## The Pentium division Flaw - Chapter 5

In July 1995 Tim Coe of Vitesse Semiconductor Corporation and Ping Tak
Tang of Argonne National Laboratory published a paper titled "It Takes
Six Ones To Reach a Flaw" in which they proved the binary divisor must
have a run of at least six ones starting at the 5th bit after the radix
point if it is to hit an error cell. i.e. the divisor must be one of
the following:

1.0001 1111 11__ ... |

1.0100 1111 11__ ... |

1.0111 1111 11__ ... |

1.1010 1111 11__ ... |

1.1101 1111 11__ ... |

They also prove that any of the 5 error cells can not be hit earlier
than the 9th iteration. This means the first 8 quotient digits will
always be correct.

Although a run of at least 6 ones is required to hit an error cell,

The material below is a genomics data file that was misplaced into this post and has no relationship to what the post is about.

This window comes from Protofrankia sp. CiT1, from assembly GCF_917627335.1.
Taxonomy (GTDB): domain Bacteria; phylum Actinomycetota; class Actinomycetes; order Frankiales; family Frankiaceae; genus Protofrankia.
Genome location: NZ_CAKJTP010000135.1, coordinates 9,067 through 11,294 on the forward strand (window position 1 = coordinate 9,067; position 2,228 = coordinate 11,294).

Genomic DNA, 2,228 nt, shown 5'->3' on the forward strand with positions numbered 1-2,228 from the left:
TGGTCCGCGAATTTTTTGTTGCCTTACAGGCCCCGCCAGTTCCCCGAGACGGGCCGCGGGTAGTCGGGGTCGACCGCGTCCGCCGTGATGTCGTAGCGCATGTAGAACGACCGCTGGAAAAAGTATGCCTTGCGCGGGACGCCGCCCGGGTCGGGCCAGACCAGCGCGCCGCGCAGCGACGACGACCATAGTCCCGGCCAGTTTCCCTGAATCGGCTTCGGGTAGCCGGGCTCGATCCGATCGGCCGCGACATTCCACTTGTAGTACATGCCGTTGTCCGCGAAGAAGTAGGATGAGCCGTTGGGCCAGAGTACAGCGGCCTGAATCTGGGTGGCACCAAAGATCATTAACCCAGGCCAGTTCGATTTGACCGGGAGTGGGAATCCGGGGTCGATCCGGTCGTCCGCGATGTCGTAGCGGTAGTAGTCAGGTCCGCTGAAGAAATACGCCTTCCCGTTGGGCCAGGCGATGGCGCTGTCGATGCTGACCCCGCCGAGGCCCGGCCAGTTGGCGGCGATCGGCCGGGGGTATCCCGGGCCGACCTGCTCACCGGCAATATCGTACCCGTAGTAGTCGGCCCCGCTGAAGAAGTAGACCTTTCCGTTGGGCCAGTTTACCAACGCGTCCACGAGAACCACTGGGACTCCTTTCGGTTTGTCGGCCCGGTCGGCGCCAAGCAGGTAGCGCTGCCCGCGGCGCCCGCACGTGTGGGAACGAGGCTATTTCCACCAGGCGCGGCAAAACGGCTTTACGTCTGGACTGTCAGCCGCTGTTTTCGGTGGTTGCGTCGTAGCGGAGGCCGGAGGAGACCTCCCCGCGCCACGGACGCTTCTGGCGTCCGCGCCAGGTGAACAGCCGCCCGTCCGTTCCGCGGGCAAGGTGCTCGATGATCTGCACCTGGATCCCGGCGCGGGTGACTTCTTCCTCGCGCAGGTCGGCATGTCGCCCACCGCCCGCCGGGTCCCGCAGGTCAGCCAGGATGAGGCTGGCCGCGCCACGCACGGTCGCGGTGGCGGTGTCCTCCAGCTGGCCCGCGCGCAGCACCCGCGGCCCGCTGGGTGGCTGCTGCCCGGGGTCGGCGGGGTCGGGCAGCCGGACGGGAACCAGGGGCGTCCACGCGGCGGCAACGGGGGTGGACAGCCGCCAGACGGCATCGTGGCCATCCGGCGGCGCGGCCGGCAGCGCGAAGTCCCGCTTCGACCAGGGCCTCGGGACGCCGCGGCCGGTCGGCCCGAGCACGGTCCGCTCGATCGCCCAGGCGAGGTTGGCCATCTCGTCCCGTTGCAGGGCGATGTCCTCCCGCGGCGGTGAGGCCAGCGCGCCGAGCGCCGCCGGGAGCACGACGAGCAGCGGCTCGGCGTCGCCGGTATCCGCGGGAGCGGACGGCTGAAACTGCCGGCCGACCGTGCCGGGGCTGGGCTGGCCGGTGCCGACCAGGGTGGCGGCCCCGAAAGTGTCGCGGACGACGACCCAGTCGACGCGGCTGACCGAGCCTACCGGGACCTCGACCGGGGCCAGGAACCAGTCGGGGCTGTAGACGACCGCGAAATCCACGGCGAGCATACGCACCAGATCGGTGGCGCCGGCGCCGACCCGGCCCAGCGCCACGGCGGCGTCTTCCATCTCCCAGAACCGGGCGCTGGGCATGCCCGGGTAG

it appears there is a relationship between how long the run of ones is
(starting at the 5th bit after the radix), and what the earliest
iteration an error cell can be hit. Tim Coe believes the following
relationship to be true but has not rigorously proved it:

# of 1's | | earliest iteration error cell can be hit |

------- | | --------------------- |

6 ones | -- | 15 iterations |

7 ones | -- | cannot address flaw |

8 ones | -- | 10 iterations |

9 ones | -- | 10 iterations |

10 ones | -- | 10 iterations |

11 ones | -- | 9 iterations |